Providing Post Anesthesia Care Education in India

As promised, I am following up on my latest trip to India. In January reports of a new flu virus in China was starting to surface, and on January 30th the World Health Association (WHO) declared the virus a public health emergency of international concern. Safety in travel is always a priority, but at this point China was the only country affected. My planning continued.


The India Operation Smile foundation is experienced in organizing missions and has several excellent cleft centers. This mission was in Durgapur, a large city about 100 miles from Kolkata. Durgapur established a cleft center about 2 years ago. It is part of a large university teaching hospital with medical and nursing schools. The cleft nurse training is in cooperation with the nursing college and took place prior to the arrival of the international medical team. The goal of the pre-mission education was to expose local nurses to the Operation Smile Global Standards and Policies and provide training to meet those standards. The full day of lectures took place in one of the hospital auditoriums.


Of the 30 who attended 10 were student nurses who would be helping during the mission, 3 were OR nurses, 2 were post anesthesia nurse trainees and the rest were pre/post-operative ward nurses. Lectures were presented by a retired US nursing professor, an India trained OR nurse now working as a quality manager in the US, and myself, a post anesthesia nurse. Topics included Operation Smile Standards and policy review, Cleft Nursing 101, Emergencies, Infection Control, Quality, and the 3 areas: OR, Post Anesthesia, and Pre/Post-Operative Ward. Hands on items such as vital sign monitor, cardiac defibrillator, emergency box and surgical instrument tray were displayed. Written evaluations and post lecture questions let us know the day was well received. The international team arrived while lectures were going on.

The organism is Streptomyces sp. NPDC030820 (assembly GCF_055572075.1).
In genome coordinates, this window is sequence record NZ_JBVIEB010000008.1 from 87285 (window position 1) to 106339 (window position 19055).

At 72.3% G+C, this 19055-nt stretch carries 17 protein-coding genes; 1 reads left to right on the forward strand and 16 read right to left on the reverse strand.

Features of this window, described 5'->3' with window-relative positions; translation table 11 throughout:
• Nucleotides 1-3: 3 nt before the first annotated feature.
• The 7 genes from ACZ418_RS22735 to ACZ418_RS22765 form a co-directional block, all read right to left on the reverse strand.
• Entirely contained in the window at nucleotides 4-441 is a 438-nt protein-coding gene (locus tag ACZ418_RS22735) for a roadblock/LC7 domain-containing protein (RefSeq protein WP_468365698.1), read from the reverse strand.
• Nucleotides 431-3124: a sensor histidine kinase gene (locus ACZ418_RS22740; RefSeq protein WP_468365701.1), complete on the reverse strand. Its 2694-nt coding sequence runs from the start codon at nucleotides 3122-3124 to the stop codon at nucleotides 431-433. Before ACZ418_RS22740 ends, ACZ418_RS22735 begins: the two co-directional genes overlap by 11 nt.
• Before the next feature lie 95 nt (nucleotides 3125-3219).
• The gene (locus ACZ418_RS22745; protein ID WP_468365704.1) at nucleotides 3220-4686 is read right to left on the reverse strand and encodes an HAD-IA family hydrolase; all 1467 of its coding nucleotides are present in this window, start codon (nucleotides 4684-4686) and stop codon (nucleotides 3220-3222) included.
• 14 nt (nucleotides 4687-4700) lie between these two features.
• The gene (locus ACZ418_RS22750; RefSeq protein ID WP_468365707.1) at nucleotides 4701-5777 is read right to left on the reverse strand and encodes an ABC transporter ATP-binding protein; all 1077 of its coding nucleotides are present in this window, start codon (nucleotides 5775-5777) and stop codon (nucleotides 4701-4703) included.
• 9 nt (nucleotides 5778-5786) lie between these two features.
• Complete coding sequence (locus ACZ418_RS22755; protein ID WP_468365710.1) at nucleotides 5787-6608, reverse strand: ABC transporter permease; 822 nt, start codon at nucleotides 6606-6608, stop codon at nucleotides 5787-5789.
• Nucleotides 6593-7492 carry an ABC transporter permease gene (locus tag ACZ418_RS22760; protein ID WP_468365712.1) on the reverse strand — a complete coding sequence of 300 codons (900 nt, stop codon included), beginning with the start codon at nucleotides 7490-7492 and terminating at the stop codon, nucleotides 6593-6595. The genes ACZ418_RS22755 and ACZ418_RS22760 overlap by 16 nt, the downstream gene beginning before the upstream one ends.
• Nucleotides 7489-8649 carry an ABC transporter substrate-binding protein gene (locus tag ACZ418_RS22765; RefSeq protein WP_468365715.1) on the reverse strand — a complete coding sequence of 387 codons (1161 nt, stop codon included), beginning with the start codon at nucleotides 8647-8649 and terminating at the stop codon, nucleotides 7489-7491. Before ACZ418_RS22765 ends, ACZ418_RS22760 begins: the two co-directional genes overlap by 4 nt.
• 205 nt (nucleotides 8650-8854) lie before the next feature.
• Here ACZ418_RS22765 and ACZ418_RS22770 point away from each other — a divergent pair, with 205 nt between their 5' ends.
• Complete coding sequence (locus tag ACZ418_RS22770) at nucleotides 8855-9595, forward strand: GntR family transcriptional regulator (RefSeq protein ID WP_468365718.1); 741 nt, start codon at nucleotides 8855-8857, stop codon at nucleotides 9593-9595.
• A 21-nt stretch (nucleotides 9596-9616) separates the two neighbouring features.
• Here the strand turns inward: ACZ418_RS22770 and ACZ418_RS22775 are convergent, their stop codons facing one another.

Screening of 300 patients took place the next day. The Durgapur Center had previously advertised the mission thought media and posters. Many patients were pre-registered, meaning that demographic information was already obtained, all others had this done as they arrived. In addition to the medical record station, the other stations were set up in the large room that would be the ward once surgery began. After the medical record were created the stations appeared in this order: medical imaging, vital signs, weight and height, surgeon, anesthesia,

pediatrician, dental, speech therapy, and laboratory. It took an average of 45 minutes from start to finish for each patient to complete the screening process. The patients were then directed to the final station for a chart review, confirm understanding, and had questions answered. Instructions were provided about when to report to find out if they were on the operating schedule, what day and time to be in the pre-op ward, or did they come back to the center on a later date after the mission.

The regular mode of this center is to operate a single OR table about 15 days a month, the mission served to complete a backlog of many patients during a short period of time. This mission completed 148 surgeries in five and a half days. Only about 70-80 patients can be done in a normal month at the center. The mission experience also brought expertise from many different countries and skill sets.